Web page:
Our group did not attempt to spin all of the wool types. We, for the most part, found that the longer fibers of the Cotswold and Leicester long wool made it easier to work with once it was connected to the thread than , however, it was harder to get a continuous roving from the longer fibers as they were less prone to joining together. The Leicester and cotswold were also prone to creating a kind of fluffy “cloud” when carded that was hard to draft from. We found wool types with a shorter fiber easier to join together, but harder to get a continuous roving from without breaking the thread. There was no unanimous opinion on which type of wool was easier to work with.
The Social Aspect
We found it very easy to talk and spin as, after we got the hang of it, we did not need to put our full attention on the spinning. Our conversations ranged from discussing the wool and the work to a variety of other conversational topics and amusing stories.
While not as immediately taxing as carding, the repetitive nature of the spinning process, as well as the continuous attempt to get a good angle for drafting, became tiring as time went on. Spinning did not require a great deal of sheer strength, but did require that you sat in an upright position, with your back away from the back of the chair, so that you had your legs available for the “parking” position. It also required you to have your hands positioned away from your body at an angle so that you could draft your roving. This was not immediately tiring, but its repetitive nature became taxing. After an hour of sitting in the same place the movement to the next station was welcomed.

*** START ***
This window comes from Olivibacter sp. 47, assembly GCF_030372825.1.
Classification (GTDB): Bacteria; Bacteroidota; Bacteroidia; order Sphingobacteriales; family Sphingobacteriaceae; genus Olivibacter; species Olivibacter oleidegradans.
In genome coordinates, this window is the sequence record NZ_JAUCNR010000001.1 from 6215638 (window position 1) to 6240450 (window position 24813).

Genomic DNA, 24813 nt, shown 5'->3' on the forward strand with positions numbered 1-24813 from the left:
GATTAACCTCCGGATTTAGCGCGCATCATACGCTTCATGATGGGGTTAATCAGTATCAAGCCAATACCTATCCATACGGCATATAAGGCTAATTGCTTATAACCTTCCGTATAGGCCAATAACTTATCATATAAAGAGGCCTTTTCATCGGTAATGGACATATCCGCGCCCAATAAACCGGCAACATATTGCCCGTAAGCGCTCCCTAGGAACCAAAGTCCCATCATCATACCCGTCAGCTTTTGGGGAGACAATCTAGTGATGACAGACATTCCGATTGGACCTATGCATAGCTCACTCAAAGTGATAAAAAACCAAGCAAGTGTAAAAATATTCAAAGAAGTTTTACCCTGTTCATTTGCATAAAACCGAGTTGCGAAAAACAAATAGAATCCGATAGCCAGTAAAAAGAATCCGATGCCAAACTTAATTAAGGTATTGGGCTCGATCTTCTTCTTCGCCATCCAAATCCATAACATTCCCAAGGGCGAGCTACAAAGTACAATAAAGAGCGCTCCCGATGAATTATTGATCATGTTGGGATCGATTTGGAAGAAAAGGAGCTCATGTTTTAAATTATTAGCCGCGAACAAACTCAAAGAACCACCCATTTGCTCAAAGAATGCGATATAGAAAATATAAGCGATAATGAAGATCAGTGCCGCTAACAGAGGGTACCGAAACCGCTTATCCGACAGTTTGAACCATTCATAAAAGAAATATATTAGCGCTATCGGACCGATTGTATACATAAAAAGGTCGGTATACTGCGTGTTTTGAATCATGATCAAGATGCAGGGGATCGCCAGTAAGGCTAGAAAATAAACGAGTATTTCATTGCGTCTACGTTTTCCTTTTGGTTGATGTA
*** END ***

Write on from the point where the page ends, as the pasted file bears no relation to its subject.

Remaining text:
How much wool?
After spinning for about two hours our group had spun a variety of amounts of wool (shown below). This amount serves as an interesting observation on the amount of time and labor required to make yarn by hand, but is not representative of any realistic estimation of how long it would take to make wool in the ancient world as we were all beginners and it was very slow going.
|Group Member||Wool Spun in about 2 hours (in grams)|
The basic in-and-out of weaving was relatively simple to pick up. Alejandra showed us how to leave enough slack at the ends so that the weaving was not too tight and the fabric did not become warped. At her suggestion, we experimented with the order in which we combed the weft thread into place; we ultimately settled on combing the middle first and then the edges as this made for a smoother finish. When picking up the threads with the wood “stick” we found that the one with the slightly bent edge made it easier to pick up individual warp threads than the one that was completely flat. The slight bend allowed you to “hook” under warp and work your way under and over the weft in a more efficient manner.
How much did we weave?
In about one hour we wove 12 rows at one loom and 10 rows at the other. However, this is only representative of how much a collection of people, many of whom had never woven before, can weave in an hour while switching off.
Using our Materials
We were able to use some of the yarn that we had made from wool we had also carded (specifically Ben’s from Group A) to weave on our loom. Though this yarn did not have the consistency in thickness of the yarn provided by Alejandra, it was still useable for weaving and created interesting texture in the fabric. Alejandra also showed us how to incorporate bits of un-spun and un-carded wool into the weaving to add additional texture.
The Social Aspect
Weaving took significantly more concentration and had a somewhat meditative quality; it was much less of a social activity than spinning or carding. The people who were spinning as the person weaving wove chatted, but the weaver was mostly consumed in attempting to pick up the correct threads.